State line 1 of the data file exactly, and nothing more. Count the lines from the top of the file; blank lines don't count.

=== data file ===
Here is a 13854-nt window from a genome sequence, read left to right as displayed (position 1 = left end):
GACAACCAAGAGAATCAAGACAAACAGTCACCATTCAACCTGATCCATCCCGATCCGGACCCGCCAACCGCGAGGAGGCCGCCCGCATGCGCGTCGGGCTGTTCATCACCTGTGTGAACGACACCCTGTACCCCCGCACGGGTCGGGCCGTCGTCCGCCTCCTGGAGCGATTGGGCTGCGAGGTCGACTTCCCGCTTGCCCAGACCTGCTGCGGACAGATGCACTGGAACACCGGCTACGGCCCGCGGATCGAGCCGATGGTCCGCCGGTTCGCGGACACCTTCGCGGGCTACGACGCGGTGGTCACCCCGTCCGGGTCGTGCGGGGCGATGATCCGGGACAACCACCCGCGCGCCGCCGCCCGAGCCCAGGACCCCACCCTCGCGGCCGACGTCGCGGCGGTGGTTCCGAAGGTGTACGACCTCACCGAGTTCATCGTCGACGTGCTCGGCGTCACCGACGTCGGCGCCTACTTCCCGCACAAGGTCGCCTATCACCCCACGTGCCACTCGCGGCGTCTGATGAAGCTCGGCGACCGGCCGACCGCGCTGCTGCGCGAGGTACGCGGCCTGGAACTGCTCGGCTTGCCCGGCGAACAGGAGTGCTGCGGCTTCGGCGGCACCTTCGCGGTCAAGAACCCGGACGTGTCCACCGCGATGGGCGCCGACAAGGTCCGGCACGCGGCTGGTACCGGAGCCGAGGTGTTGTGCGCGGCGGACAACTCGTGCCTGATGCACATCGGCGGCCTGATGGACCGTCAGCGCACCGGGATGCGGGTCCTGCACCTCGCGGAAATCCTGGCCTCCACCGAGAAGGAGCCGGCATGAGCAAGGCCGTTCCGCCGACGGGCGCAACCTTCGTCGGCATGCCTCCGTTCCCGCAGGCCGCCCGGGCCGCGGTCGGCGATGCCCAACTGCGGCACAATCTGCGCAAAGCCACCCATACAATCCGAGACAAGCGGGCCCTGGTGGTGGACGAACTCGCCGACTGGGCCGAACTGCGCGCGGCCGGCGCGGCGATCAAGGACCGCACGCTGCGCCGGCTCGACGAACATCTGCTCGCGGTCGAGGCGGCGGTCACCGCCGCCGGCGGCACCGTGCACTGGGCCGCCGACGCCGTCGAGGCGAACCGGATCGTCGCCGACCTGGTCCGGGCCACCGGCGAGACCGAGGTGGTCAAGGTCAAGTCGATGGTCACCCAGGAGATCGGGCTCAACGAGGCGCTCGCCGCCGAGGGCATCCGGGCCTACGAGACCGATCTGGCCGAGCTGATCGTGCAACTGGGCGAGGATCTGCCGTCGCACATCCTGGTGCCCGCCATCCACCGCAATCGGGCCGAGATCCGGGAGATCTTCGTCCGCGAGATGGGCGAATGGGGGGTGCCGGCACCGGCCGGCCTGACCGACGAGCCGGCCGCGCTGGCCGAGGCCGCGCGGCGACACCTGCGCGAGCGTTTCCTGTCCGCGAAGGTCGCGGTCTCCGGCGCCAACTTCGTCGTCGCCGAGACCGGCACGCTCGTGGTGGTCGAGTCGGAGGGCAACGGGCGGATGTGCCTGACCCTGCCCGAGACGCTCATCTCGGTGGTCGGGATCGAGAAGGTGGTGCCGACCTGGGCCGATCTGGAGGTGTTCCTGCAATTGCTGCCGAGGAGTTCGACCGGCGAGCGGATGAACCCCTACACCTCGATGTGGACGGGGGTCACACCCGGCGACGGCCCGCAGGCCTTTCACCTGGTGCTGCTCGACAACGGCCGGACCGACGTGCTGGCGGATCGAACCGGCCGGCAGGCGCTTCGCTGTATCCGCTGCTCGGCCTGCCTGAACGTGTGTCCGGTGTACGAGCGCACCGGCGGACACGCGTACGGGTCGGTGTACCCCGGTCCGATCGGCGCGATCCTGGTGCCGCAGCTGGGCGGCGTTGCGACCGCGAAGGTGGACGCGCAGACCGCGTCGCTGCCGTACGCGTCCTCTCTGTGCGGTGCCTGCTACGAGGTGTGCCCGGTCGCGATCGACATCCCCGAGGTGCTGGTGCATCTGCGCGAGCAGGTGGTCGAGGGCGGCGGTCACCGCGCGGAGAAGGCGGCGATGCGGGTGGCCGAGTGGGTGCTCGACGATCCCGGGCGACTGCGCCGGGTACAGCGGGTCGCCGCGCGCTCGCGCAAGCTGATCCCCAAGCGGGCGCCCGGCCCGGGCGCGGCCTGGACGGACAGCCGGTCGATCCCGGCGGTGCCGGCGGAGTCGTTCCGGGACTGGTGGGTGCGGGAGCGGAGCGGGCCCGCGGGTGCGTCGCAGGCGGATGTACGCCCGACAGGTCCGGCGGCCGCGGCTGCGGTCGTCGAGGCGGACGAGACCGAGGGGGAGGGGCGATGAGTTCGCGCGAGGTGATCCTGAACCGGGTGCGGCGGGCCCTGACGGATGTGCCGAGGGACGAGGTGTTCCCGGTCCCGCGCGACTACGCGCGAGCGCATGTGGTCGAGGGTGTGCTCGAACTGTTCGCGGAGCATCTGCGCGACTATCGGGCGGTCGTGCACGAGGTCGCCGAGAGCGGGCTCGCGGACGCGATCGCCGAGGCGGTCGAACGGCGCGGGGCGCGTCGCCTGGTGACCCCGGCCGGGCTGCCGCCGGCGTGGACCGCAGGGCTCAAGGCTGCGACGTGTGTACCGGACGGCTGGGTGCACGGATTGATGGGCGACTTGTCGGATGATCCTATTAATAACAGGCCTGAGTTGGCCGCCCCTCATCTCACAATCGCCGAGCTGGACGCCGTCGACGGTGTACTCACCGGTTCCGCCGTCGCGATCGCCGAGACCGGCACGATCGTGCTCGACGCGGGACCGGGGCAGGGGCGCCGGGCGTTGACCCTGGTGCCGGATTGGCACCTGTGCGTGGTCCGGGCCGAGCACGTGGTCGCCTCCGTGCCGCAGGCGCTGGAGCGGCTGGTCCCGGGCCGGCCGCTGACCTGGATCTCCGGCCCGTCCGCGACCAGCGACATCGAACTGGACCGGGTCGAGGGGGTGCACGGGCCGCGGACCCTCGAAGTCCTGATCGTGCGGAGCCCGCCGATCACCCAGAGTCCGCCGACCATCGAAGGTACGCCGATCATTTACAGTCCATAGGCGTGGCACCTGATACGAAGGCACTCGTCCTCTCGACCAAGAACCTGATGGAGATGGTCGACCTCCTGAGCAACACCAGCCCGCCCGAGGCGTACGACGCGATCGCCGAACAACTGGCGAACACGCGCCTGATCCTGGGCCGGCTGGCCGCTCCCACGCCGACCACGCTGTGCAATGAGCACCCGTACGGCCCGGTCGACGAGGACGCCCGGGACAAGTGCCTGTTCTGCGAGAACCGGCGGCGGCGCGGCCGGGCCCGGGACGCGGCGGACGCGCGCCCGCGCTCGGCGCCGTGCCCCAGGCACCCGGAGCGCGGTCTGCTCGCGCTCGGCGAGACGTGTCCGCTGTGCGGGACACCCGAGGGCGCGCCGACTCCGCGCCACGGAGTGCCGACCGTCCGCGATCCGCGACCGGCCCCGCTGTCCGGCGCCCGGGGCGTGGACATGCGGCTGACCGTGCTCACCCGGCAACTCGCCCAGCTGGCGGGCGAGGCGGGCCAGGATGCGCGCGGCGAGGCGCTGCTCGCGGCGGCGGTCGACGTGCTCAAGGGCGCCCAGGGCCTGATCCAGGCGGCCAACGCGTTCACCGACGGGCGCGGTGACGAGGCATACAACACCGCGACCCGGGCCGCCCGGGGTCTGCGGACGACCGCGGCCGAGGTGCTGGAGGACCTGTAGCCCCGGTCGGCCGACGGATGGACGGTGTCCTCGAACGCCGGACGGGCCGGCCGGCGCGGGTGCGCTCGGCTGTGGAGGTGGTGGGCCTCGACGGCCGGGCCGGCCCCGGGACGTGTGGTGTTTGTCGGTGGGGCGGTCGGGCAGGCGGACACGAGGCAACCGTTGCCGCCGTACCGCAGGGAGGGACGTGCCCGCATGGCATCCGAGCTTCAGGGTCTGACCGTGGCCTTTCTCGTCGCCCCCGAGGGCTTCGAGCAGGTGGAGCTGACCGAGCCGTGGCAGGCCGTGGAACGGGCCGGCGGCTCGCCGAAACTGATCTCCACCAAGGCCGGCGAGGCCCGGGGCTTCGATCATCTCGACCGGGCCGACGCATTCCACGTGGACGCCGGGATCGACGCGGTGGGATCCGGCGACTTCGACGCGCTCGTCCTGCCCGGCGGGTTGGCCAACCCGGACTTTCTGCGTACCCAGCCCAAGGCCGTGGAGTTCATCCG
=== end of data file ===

Here is a 13854-nt window from a genome sequence, read left to right as displayed (position 1 = left end):